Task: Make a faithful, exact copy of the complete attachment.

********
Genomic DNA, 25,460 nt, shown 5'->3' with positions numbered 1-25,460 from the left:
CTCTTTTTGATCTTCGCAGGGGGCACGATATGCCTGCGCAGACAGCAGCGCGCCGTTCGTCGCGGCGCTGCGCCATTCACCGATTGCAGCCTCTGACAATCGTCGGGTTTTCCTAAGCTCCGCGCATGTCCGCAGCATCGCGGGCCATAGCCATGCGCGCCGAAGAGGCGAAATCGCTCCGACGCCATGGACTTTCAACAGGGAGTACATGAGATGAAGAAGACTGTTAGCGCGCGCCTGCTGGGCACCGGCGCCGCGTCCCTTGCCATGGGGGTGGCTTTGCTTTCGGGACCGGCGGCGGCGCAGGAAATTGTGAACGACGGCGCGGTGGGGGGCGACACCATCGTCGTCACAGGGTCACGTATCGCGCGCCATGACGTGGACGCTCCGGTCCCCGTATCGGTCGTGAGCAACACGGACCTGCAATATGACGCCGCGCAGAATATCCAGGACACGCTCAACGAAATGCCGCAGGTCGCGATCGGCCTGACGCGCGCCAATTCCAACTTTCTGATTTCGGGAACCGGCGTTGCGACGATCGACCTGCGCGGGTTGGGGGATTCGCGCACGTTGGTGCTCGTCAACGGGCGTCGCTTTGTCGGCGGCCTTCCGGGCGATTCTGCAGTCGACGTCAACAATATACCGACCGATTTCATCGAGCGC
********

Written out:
Genomic DNA, 25,460 nt, shown 5'->3' with positions numbered 1-25,460 from the left:
CTCTTTTTGATCTTCGCAGGGGGCACGATATGCCTGCGCAGACAGCAGCGCGCCGTTCGTCGCGGCGCTGCGCCATTCACCGATTGCAGCCTCTGACAATCGTCGGGTTTTCCTAAGCTCCGCGCATGTCCGCAGCATCGCGGGCCATAGCCATGCGCGCCGAAGAGGCGAAATCGCTCCGACGCCATGGACTTTCAACAGGGAGTACATGAGATGAAGAAGACTGTTAGCGCGCGCCTGCTGGGCACCGGCGCCGCGTCCCTTGCCATGGGGGTGGCTTTGCTTTCGGGACCGGCGGCGGCGCAGGAAATTGTGAACGACGGCGCGGTGGGGGGCGACACCATCGTCGTCACAGGGTCACGTATCGCGCGCCATGACGTGGACGCTCCGGTCCCCGTATCGGTCGTGAGCAACACGGACCTGCAATATGACGCCGCGCAGAATATCCAGGACACGCTCAACGAAATGCCGCAGGTCGCGATCGGCCTGACGCGCGCCAATTCCAACTTTCTGATTTCGGGAACCGGCGTTGCGACGATCGACCTGCGCGGGTTGGGGGATTCGCGCACGTTGGTGCTCGTCAACGGGCGTCGCTTTGTCGGCGGCCTTCCGGGCGATTCTGCAGTCGACGTCAACAATATACCGACCGATTTCATCGAGCGC